Oh Deer: Waffles, local rehabilitated deer, missing
Published 7:58 am Thursday, December 2, 2021
A rehabilitated deer named Waffles has been displaced from his forest home in Huguley. Wildlife rehabilitator Beth Phillips Wilson, who raised him, fears that he may get hurt and requests that anyone who sees him call her at (706) 518-4174 or message her over Facebook.
The two-and-a-half-year-old deer has antlers and wears an orange breakaway collar.
Wilson said Waffles was spotted Wednesday morning in the Todd Addition area in Valley. She and Waffles live on 200 acres of land on Phillips Road in Huguley.
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“I was in Orlando for the whole week last week and had people coming to take care of my animals,” she said. “And someone in a gold Lincoln Navigator picked him up, like, deernapped him.”
Wilson said that for whatever reason, perhaps because he was acting wild in their car, the deernapper(s) released Waffles in another location.
“He ended up in West Shawmut and then now over in Todd Addition, and he’s just trying to find his way back to Huguley where he lives,” she said.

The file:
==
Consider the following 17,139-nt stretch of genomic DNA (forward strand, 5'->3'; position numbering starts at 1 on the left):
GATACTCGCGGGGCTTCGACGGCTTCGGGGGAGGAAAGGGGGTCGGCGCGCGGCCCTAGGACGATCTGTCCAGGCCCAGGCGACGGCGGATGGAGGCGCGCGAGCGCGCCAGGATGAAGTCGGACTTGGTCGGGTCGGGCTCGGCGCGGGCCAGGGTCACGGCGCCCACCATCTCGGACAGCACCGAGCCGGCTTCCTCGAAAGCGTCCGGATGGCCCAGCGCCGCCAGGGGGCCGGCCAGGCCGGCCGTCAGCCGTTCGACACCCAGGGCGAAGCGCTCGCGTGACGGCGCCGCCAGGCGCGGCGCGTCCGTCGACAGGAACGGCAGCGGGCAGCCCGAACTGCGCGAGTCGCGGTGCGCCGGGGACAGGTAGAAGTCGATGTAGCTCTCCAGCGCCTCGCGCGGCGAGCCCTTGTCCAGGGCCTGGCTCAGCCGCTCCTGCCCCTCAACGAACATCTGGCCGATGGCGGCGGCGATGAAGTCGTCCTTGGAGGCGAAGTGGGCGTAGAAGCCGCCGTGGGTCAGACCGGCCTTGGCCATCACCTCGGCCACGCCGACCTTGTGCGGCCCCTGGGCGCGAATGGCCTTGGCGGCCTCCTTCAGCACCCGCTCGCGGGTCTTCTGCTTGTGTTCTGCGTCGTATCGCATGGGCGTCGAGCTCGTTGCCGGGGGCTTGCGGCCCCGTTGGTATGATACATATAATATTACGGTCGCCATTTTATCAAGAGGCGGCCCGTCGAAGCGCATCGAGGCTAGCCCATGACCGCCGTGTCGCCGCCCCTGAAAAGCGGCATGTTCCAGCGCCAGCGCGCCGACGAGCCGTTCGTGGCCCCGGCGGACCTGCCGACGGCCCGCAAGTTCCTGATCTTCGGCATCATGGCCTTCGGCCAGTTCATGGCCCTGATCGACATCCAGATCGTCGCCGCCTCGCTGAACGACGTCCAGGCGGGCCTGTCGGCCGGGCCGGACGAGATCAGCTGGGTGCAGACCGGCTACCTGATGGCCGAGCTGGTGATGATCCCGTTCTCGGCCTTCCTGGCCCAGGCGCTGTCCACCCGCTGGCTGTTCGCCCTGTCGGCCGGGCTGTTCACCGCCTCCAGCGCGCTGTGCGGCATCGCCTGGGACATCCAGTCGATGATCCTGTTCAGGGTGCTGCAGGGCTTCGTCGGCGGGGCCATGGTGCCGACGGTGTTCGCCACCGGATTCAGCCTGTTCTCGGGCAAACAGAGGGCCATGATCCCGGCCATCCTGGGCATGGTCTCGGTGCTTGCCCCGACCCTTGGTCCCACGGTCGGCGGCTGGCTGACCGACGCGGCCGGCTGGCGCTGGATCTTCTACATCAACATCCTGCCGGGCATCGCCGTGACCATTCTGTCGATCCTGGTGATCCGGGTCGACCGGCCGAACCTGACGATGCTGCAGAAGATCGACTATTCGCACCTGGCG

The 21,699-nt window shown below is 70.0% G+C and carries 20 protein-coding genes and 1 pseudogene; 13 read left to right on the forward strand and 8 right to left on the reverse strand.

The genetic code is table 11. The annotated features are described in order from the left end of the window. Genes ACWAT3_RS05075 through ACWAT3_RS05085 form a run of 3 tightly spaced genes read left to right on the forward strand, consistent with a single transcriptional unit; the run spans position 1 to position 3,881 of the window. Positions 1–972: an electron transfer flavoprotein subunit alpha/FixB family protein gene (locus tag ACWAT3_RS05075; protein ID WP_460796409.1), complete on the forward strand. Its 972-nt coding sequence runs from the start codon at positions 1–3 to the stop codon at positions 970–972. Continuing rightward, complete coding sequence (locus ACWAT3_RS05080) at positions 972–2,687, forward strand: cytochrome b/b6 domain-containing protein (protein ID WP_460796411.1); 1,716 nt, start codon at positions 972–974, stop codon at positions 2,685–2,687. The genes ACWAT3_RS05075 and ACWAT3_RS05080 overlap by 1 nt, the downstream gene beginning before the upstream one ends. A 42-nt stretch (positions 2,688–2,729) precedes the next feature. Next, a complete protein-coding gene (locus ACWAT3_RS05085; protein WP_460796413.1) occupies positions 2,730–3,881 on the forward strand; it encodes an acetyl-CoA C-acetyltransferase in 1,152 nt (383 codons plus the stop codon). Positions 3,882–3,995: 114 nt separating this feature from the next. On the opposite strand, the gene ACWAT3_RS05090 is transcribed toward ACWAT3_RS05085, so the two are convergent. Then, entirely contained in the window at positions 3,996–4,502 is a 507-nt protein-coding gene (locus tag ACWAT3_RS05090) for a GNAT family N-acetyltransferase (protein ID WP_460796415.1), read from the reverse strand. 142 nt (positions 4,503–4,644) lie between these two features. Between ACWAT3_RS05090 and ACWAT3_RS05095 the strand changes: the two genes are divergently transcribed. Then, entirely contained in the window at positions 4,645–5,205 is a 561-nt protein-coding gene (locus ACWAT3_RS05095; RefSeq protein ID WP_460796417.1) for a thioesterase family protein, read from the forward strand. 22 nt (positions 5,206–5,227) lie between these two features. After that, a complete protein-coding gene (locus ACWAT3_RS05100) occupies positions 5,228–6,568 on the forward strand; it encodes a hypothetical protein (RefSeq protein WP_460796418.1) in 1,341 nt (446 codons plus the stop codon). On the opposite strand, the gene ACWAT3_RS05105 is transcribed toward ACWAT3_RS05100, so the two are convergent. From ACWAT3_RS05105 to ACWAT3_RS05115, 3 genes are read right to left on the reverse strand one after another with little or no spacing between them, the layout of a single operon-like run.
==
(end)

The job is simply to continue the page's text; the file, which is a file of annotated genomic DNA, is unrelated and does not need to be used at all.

Wilson emphasized that Waffles is not a pet — he simply lives freely on her property. Now that he’s been displaced in a neighborhood, Wilson said he may unintentionally scare people or be hit by a car. While Waffles knows how to forage and survive on his own, Wilson said a highly developed area like the neighborhood he was spotted in simply isn’t a good place for a deer.
“It’s illegal to have a wild animal as a pet,” she said. “The end game is for him to land back into the woods, the 200 acres here. He’s about the fourth deer I’ve had in the last five years.”
Waffles’ orange collar lets people know he’s somewhat domesticated. This can prevent people from thinking he’s rabid if he walks up to them as well as protect him from hunters.
Wilson said Waffles’ mother was hit by a car soon after his birth and that he was discovered by a tow truck driver.
She said she’s been rehabilitating animals for about 35 years. She said she’s always had a love for animals, and because she lives in the woods, she is surrounded by them. She believes she got her love of animals from her father.
“We would take care of helping animals that we saw, and it just got to where the older I got, the more my name got out, and people know that’s what I do,” she said.